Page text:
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  • Borislav Ivanov

War News: Armenia and Azerbaijan reach a second ceasefire agreement

A senior official declared a ceasefire agreement hours after the defense ministry reported firing had halted, but Azerbaijan has yet to acknowledge that.

According to a senior Armenian official, Armenia and Azerbaijan have negotiated a ceasefire to halt a sudden outbreak of violence that has killed 155 troops on both sides.

In televised remarks, Armen Grigoryan, secretary of Armenia's Security Council, declared the truce, stating it had taken effect hours earlier, at 8 p.m. local time (16:00 GMT) on Wednesday. A previous truce mediated by Russia on Tuesday was immediately broken.

Several hours before Grigoryan's declaration, Armenia's Defense Ministry stated that firing had ceased, but no ceasefire deal was mentioned.

Azerbaijan has not responded to the agreement.

The truce came after two days of severe fighting between the two longstanding foes, which represented the bloodiest outbreak of violence in over two years.

Thousands of demonstrators marched to the streets of Yerevan, Armenia's capital, late Wednesday, accusing Prime Minister Nikol Pashinyan of abandoning his country by appeasing Azerbaijan and demanding his resignation.

Armenia and Azerbaijan blamed each other for the fighting, with Armenian officials accusing Baku of unjustified aggression and Azerbaijani officials claiming their nation was responding to Armenian bombardment.

Pashinyan said 105 of his country's soldiers were killed since the combat began early Tuesday, while Azerbaijan stated 50 were slain. Authorities in Azerbaijan have declared that they are willing to hand over the remains of up to 100 Armenian troops unilaterally.

Since a separatist war there concluded in 1994, the ex-Soviet nations have been involved in a decades-long struggle over Nagorno-Karabakh, which is part of Azerbaijan but has been under the authority of ethnic Armenian forces backed by Armenia.

Azerbaijan recaptured vast sections of Nagorno-Karabakh and nearby territory held by Armenian forces after a six-week conflict in 2020. More than 6,700 people were killed in the battle, which ended with a peace agreement sponsored by Russia. Under the terms of the agreement, Moscow sent around 2,000 troops to the region to act as peacekeepers.

The achieved peace was primarily the consequence of Russian diplomatic efforts, according to Grigory Karasin, a prominent member of Russia's upper chamber of parliament.

President Vladimir Putin, he added, had talked to Pashinyan and urged him to be calm.

Pashinyan informed Armenia's parliament that his administration had requested military aid from Russia under a friendship treaty between the two nations, as well as assistance from the Collective Security Treaty Organization (CSTO).

"Our partners are Russia and the CSTO," Pashinyan said, adding that the collective security treaty specifies that an attack on one member is an attack on all.

"We don't consider military action as the only option; there are other political and diplomatic options," Pashinyan stated in his country's parliament. He told lawmakers that Armenia is willing to recognize Azerbaijan's territorial integrity in a future peace deal if it gives up control of places in Armenia that its soldiers have taken.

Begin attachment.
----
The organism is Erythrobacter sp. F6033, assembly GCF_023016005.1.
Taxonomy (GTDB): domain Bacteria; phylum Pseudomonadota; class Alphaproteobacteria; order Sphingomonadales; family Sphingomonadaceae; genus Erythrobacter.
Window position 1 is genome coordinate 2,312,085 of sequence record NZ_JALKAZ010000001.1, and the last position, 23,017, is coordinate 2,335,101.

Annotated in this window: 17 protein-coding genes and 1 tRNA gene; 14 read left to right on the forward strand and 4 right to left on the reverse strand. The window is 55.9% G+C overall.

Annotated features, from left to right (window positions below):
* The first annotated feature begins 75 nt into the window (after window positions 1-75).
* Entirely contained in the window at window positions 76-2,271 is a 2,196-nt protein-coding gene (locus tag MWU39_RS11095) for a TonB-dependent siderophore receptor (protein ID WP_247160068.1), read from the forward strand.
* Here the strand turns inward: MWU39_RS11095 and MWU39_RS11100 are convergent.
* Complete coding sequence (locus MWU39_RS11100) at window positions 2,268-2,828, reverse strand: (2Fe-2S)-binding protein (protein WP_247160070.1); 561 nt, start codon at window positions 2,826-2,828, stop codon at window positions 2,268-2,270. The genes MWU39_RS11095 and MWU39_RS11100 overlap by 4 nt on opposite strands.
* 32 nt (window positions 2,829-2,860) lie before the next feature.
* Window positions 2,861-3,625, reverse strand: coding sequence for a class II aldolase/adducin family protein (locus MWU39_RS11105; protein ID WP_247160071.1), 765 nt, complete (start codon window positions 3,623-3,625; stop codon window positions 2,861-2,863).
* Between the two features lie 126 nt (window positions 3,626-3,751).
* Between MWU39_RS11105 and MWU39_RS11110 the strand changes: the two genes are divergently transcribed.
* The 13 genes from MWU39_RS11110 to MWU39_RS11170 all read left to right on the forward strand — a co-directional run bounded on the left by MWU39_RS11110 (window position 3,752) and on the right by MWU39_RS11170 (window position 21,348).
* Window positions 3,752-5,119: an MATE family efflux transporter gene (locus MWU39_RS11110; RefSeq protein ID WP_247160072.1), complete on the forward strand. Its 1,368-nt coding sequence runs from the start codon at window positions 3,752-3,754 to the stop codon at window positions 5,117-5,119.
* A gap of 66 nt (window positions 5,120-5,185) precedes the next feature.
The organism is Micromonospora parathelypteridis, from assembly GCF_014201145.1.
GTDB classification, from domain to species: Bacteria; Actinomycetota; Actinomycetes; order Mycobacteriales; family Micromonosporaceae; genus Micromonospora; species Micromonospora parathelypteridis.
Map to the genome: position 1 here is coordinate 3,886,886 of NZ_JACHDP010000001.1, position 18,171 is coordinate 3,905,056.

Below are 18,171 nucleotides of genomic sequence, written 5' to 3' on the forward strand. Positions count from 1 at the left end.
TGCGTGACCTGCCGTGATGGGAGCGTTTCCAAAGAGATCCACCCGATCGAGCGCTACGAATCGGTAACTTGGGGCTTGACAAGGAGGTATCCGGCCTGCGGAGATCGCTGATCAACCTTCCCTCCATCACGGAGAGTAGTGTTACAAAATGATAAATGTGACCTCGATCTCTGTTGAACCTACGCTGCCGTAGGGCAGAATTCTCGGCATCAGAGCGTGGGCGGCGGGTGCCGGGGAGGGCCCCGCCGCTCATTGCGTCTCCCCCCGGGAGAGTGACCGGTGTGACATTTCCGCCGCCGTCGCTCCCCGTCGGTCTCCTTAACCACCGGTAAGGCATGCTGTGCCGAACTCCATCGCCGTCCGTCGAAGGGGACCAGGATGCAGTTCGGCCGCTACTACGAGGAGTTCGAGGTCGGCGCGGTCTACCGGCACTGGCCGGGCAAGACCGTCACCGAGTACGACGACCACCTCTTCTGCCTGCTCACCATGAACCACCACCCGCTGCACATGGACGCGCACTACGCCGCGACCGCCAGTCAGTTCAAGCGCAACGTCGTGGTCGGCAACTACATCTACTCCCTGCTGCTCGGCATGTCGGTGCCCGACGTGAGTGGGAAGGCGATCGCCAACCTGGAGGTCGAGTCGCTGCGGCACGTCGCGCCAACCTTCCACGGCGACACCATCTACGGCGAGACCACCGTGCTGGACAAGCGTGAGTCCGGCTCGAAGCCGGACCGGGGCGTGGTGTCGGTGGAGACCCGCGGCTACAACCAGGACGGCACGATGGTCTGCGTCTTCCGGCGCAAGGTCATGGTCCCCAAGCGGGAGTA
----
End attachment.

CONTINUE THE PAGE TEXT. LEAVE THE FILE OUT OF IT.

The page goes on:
Russia's involvement

Some in the opposition saw the comments as Pashinyan's willingness to capitulate to Azerbaijani demands and recognize Azerbaijan's sovereignty over Nagorno-Karabakh. Thousands of outraged protestors stormed the government's offices, accusing Pashinyan of treason and demanding his resignation.

Pashinyan, who said that Azeri forces had captured 10 square kilometers of Armenian land since the battle began last week, dismissed rumors that he had signed an agreement accepting Azerbaijani demands as "informational sabotage perpetrated by hostile forces."

Moscow is performing a difficult balancing act in order to retain positive relations with both countries that were previously part of the Soviet Union.

It retains tight economic and security relations with Armenia, which hosts a Russian military station, but also with oil-rich Azerbaijan.

According to some analysts, the commencement of violence was an attempt by Azerbaijan to push Armenian authorities to follow some of the requirements of the 2020 peace agreement, such as the opening of transit channels across its territory more quickly.

"Because Azerbaijan has greater military power, it seeks to dictate its terms to Armenia and use force to press for the diplomatic outcomes it desires," stated Sergei Markedonov, a Russian specialist on the South Caucasus area, in a commentary.

Markedonov stated that the present conflict coincided with Russia's departure from parts of northeastern Ukraine following a Ukrainian counteroffensive and that Armenia's appeal for assistance put Russia in a bind.

In a late-night phone call, Putin and other CSTO leaders addressed the issue and resolved to dispatch a delegation of top CSTO officials to the region.

Putin is scheduled to meet with Azerbaijani President Ilham Aliyev in Samarkand on Friday on the sidelines of the Shanghai Cooperation Organization, a security organization dominated by Russia and China. The Armenian government said that Pashinyan, who was also scheduled to attend the summit, would be unable to participate owing to the country's current situation.

A group of MPs from Armenia petitioned the Biden administration in Washington.

Adam Schiff, the influential Democratic head of the House Intelligence Committee, and four other members of Congress urged the White House and State Department to "unequivocally denounce Azerbaijan's activities and discontinue any support" to Azerbaijan.

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